This profile appears as part of “16 Over 61,” a collaboration between the Forward and the Marlene Meyerson JCC Manhattan’s Wechsler Center for Modern Aging.
Noemi Masliah, 70, is a fighter for those often pushed to the side by society.
An immigrant from Cuba, Masliah became an immigration lawyer committed to aiding those in need. Her parents met as teenagers fleeing the Nazis in the woods of France. After World War II, during which her father was a partisan fighter, they moved to Cuba, and then the U.S. Issues with Masliah and her sister’s visas forced the family to move again, to Peru, before they were finally able to settle in New York City.
Building on that extraordinary family history, Masliah has throughout her career provided pro bono representation to asylum seekers from around the world, and has established an immigration clinic at Manhattan’s Congregation Beit Simchat Torah, where she is a member of the Board of Directors.
In addition to her work with immigrants, Masliah, a member of the inaugural cohort of “16 Over 61” honorees, has fought tirelessly for the rights of LGBTQ people. She is a past board member of Lambda Legal Defense, and co-founded two organizations committed to providing legal aid to LGBTQ immigrants. “She is dedicated to bringing opportunity and social justice to all,” wrote Vivian H. Shapiro, who nominated Masliah for “16 Over 61.”
Describe your ideal birthday celebration.
I have had my ideal birthday celebration. It was for my 60th. Hosted by two close friends at their stunning home, I was surrounded by 60 women. It was a sit-down dinner. The food was glorious, we danced and we laughed. Best of all, so much love filled that breezy summer air.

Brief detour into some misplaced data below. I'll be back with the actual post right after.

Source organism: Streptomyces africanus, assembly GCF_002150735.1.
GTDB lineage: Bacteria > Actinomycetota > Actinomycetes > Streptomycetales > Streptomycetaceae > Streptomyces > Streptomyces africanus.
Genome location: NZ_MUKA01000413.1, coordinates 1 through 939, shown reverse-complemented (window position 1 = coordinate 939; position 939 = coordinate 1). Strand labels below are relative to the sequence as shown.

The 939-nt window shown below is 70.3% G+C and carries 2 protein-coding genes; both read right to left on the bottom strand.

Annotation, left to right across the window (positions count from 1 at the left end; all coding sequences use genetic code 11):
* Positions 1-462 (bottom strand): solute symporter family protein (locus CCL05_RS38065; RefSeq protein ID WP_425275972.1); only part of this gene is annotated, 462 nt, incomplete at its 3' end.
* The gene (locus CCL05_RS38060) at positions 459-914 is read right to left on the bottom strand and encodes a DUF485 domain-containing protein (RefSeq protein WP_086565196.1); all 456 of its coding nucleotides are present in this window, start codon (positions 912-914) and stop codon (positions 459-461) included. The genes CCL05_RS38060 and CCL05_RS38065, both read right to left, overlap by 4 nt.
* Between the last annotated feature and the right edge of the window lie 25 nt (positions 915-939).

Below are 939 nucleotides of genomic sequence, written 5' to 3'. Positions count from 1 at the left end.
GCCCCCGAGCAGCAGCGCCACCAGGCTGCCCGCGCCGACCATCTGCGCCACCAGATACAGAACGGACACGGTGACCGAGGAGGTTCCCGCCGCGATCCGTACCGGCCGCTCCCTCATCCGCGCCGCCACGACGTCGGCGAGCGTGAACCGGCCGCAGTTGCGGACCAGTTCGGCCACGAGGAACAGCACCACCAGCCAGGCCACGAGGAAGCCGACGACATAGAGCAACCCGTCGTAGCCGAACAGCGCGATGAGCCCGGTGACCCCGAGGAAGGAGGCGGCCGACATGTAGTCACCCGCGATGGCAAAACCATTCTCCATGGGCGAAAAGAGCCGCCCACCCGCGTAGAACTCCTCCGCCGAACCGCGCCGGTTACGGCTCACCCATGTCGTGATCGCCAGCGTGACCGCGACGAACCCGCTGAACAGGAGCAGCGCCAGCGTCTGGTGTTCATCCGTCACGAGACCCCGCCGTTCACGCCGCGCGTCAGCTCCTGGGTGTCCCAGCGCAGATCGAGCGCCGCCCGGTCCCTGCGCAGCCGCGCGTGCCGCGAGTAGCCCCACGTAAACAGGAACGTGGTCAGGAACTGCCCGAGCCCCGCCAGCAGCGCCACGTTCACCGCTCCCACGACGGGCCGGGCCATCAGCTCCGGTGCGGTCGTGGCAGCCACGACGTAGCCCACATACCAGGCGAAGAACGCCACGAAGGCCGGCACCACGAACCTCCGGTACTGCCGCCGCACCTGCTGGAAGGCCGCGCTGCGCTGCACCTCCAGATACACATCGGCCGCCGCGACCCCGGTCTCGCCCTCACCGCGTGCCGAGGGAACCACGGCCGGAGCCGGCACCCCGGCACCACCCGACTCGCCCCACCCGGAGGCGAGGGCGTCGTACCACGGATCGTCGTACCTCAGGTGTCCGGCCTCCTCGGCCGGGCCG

You wake up on a beautiful Sunday morning with an unplanned day ahead of you, and no responsibilities. How do you choose to spend it?
First, I hug my partner, Barbara Cohen, and then give a belly rub to Yofi, our little dog. I have breakfast with The New York Times and the Sunday crossword puzzle. We then go for a long walk which ends at a movie theatre or at a matinee. A wonderful dinner at my sister’s makes it the perfect day.
What makes you smile, no matter what?
A phone call from my niece or my nephew makes me smile regardless of the reason for the call.
When you get good news, who is the first person you tell, and why?
I immediately call my partner, to share the news and to calm me down.
What’s your earliest Jewish memory?
My earliest Jewish memory is going to Hebrew classes in Havana, Cuba. My parents thought that it was maybe a good idea for my sister and me to get some Jewish learning. “Maybe” is the operative word, because after three lessons and much protestation, they let us drop out. Now wiser, 62 years later, I have been taking reading Hebrew classes for the past year.
What’s one thing you absolutely cannot live without?
I cannot live without a sense of humor. Seeing the funny in life makes sadness bearable. Plus, sharing a joke is so Jewish.
How do you feel you’ve changed over the years? What ideas have been most meaningful to you as you’ve traveled through life?
From my work as an LGBTQ/H activist, primarily in the area of immigration law, I have come to recognize the importance of community. Nobody can change the world alone. Community has given me support, strength and ideas. The rewards have been plenty and, importantly, that work has blessed me with the treasure of many life-long friendships.
Has your Judaism informed how you approach the process of aging? If so, how?
The concept of tikkun olam has become increasingly important to me as I age. This world needs a lot of repairing, and I hope to add a little mending to it in the time that I have here.
What does the idea of honoring and celebrating aging mean to you?
It means quite a bit. For far too long, Western societies have devalued and discarded the wrinkled and the white-haired. All of us have so much to learn from paying attention to their stories.